Quality of the evidence
We judged the overall quality of evidence to be high, meaning further research is very unlikely to change our results. This review has been updated twice and both times the findings remained very similar, even though many new studies were added.
There is high-certainty evidence that providing behavioural support in person or via telephone for people using pharmacotherapy to stop smoking increases quit rates. Increasing the amount of behavioural support is likely to increase the chance of success by about 10% to 20%, based on a pooled estimate from 65 trials. Subgroup analysis suggests that the incremental benefit from more support is similar over a range of levels of baseline support. More research is needed to assess the effectiveness of specific components that comprise behavioural support.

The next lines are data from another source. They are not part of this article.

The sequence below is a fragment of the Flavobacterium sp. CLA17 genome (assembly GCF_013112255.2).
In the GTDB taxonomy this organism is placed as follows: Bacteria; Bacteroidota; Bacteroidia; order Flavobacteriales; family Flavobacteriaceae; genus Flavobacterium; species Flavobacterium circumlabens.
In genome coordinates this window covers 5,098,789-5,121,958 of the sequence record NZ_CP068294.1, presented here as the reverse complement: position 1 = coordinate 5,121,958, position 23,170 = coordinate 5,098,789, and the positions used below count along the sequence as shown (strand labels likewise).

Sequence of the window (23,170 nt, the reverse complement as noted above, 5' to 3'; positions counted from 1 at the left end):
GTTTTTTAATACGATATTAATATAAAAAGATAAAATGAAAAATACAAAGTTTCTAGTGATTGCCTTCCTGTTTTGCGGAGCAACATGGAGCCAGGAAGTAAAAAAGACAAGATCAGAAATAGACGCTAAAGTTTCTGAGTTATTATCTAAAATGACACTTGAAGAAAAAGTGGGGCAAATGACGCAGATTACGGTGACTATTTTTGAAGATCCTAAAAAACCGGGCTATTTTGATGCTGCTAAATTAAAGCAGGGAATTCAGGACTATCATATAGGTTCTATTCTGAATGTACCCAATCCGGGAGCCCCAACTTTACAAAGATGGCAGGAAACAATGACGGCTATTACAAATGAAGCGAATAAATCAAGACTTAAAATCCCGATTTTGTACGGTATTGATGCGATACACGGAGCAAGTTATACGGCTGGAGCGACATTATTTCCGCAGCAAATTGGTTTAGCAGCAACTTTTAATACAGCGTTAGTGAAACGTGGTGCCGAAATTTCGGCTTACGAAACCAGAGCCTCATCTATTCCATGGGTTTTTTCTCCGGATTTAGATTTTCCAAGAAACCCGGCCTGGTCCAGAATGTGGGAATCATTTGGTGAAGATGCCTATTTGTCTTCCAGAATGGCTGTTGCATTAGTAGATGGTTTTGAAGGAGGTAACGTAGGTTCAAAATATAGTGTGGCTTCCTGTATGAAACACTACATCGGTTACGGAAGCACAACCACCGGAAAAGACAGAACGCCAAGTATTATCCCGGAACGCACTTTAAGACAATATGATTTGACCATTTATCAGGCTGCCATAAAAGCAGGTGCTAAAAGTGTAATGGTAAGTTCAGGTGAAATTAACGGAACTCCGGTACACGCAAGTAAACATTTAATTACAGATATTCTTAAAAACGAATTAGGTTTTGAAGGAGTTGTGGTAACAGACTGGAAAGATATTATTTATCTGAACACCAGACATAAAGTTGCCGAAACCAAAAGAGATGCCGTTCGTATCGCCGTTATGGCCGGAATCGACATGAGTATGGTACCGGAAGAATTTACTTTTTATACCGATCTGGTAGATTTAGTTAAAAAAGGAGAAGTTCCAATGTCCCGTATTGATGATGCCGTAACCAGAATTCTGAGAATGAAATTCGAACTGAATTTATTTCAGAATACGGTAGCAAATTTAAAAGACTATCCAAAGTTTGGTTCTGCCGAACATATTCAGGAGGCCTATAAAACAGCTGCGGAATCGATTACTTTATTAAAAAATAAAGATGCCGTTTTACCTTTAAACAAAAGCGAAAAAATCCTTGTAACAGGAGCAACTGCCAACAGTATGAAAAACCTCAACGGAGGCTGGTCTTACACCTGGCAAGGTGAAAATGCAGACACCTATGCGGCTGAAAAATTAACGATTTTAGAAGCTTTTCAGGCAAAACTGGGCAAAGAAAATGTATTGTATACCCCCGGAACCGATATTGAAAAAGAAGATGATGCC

Pharmacotherapies for smoking cessation increase the likelihood of achieving abstinence in a quit attempt. It is plausible that providing support, or, if support is offered, offering more intensive support or support including particular components may increase abstinence further.
To evaluate the effect of adding or increasing the intensity of behavioural support for people using smoking cessation medications, and to assess whether there are different effects depending on the type of pharmacotherapy, or the amount of support in each condition. We also looked at studies which directly compare behavioural interventions matched for contact time, where pharmacotherapy is provided to both groups (e.g. tests of different components or approaches to behavioural support as an adjunct to pharmacotherapy).